A statistical method could fill the gaps in the US cancer registry data to estimate the short- and long-term risk of recurrence of hormone receptor (HR) -positive and HR-negative breast cancers. 

The study found that while women diagnosed with HR-positive breast cancer have lower risk of progression to metastatic disease soon after the diagnosis, their risk persists for several years. In contrast, for women diagnosed with HR-negative disease, the risk of progression to metastatic disease is high after the diagnosis, but the long-term risk is lower than that for HR-positive disease. The study is published in the journal Cancer Epidemiology, Biomarkers & Prevention

"Progression to  metastatic breast cancer  is probably the most important concern women have when they are diagnosed with early-stage breast cancer," said Mariotto. "Knowing the risks of progressing to metastatic breast cancer is important for patients making decisions about their treatment as well as for cancer control experts identifying research priorities and health services planning."

Cancer progression or recurrence

Currently there are no reliable data on the risk of metastatic breast cancer recurrence after a non-metastatic breast cancer diagnosis, because registries do not routinely collect information on cancer progression or recurrence, Mariotto explained.

To estimate the risk of recurrence, Mariotto and colleagues used data from a cohort of 381,430 women, ages 15-84,  diagnosed with breast cancer  from 1992-2013, from the Surveillance, Epidemiology, and End Results Program ( SEER) database.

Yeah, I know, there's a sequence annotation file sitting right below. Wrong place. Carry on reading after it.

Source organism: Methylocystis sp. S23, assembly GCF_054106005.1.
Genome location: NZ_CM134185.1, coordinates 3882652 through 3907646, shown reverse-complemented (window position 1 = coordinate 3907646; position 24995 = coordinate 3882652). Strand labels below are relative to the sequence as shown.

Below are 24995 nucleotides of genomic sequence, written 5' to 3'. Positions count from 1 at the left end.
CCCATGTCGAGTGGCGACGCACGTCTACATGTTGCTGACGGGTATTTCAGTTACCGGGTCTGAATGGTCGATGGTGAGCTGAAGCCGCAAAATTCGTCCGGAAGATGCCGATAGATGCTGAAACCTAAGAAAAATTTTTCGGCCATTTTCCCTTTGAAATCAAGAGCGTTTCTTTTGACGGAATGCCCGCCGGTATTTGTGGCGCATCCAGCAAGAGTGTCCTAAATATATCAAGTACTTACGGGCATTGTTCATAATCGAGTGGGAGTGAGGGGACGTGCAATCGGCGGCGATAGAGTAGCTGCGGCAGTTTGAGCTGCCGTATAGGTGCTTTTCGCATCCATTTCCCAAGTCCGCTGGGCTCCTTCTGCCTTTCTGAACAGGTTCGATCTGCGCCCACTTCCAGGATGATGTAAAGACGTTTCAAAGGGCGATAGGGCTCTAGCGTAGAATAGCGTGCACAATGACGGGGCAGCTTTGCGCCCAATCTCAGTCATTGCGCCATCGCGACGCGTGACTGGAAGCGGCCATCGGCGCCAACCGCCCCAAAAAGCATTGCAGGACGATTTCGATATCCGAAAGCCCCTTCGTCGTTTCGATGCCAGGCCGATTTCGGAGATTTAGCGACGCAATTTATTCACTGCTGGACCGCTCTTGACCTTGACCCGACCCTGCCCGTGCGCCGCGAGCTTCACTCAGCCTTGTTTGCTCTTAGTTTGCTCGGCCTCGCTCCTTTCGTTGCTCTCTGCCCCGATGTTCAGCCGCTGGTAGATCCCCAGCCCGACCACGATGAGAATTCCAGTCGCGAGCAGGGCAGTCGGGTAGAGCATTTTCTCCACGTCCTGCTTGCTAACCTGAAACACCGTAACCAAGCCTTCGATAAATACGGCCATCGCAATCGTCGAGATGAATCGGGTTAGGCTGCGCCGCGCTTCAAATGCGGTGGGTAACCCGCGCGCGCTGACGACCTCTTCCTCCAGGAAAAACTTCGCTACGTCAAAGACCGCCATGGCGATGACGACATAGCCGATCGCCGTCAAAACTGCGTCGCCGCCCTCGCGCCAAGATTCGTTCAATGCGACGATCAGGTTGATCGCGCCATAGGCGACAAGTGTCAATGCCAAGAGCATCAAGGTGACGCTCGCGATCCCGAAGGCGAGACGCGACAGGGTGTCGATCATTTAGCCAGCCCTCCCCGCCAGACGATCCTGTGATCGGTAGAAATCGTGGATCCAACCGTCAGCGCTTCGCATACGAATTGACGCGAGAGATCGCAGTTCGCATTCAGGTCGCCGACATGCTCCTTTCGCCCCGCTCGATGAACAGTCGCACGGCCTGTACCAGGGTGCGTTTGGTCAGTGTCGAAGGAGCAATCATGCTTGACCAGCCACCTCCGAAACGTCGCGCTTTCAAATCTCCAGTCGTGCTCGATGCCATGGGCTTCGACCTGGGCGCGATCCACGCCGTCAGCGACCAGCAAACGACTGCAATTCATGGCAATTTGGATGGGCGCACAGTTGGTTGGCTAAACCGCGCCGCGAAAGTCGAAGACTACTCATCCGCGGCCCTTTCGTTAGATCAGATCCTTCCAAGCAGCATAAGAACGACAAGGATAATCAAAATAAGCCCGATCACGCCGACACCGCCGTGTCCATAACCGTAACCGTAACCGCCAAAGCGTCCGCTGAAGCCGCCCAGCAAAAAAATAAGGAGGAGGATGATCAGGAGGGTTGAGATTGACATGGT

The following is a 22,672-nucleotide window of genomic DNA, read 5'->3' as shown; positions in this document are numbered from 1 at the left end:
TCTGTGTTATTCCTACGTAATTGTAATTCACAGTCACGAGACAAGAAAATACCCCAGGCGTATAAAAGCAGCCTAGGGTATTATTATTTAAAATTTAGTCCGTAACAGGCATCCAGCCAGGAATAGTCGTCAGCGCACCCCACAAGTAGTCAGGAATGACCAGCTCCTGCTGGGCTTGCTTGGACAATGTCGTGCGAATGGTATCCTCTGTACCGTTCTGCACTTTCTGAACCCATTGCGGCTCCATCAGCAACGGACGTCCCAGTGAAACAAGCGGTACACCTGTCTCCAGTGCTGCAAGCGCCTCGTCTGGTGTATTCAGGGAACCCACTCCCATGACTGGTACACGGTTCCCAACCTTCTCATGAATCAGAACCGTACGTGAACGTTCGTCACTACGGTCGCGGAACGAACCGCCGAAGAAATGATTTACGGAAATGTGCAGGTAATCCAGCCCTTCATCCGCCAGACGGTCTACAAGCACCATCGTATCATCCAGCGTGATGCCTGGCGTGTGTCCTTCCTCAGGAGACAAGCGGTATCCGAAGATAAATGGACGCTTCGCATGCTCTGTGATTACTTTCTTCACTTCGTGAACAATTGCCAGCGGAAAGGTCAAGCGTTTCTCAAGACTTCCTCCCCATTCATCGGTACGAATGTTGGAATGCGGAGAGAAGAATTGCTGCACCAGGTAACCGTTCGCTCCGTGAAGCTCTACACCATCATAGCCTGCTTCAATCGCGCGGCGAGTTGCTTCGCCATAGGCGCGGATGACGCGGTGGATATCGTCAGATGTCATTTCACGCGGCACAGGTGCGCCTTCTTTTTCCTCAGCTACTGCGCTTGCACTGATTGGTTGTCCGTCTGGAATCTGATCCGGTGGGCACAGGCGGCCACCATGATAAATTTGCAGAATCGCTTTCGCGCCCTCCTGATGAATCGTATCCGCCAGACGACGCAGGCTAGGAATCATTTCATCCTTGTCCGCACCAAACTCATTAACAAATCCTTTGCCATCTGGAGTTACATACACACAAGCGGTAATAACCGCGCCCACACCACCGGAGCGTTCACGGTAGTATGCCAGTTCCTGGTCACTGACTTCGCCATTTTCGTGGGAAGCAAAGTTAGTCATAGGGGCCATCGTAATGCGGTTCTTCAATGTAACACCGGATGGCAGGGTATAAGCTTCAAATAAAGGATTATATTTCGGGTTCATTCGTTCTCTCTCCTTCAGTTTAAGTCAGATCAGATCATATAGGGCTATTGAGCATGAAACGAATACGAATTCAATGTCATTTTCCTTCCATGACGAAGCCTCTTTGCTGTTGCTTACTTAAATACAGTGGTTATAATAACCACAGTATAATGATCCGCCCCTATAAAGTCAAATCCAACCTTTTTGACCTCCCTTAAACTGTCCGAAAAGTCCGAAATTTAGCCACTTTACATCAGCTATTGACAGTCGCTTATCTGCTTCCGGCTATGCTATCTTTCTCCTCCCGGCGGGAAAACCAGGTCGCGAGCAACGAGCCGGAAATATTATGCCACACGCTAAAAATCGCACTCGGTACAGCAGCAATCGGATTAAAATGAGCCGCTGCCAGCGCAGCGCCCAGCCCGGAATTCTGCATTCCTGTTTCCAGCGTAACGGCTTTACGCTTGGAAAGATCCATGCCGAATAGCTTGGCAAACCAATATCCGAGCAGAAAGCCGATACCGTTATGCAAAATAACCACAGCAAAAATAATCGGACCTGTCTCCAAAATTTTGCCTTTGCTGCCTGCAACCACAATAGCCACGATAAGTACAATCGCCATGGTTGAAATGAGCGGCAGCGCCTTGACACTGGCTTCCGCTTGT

The researchers applied a statistical technique called the "mixture-cure model" to the survival data to identify the "cure" fraction (fraction of women whose cancer did not progress). Then, they were used in the SEER database and published studies to estimate the time to metastasis for women in the "non-cured" fraction (fraction of women whose cancer progressed).

HR-positive disease

"We were surprised by the insights provided by the risk of recurrence for women, diagnosed with early breast cancer in the United States, various status, HR status, age, year of diagnosis, and time since diagnosis," Mariotto said . "We found that the risks of progressing to metastasis were lower for women, diagnosed with breast cancer more recently, at younger ages, at early stage, and with HR-positive disease."early stage, and with HR-positive disease."

Mariotto added that for those who survived five or more years after diagnosis, their chances of progressing to metastatic breast cancer within the next five years were lower if they were diagnosed with HR-negative breast cancer compared with women diagnosed with similar stage but with HR- positive breast cancersimilar stage but with HR-positive breast cancer.

"These are the first population-based estimates on the probabilities of progressing to metastatic disease for women, diagnosed with early-stage breast cancer in the United States," Mariotto noted. "The approach is applicable to other cancers and can improve our understanding of the burden of cancer in the population."

A limitation of the study is that the recurrence risk measures were developed by removing the chances of dying from other causes. "While these types of measures are useful for comparisons across groups of patients and for isolating the effect of a cancer diagnosis on survival, they may be less useful in predicting chances of recurrence at the individual level, especially for patients with comorbidities," Mariotto said .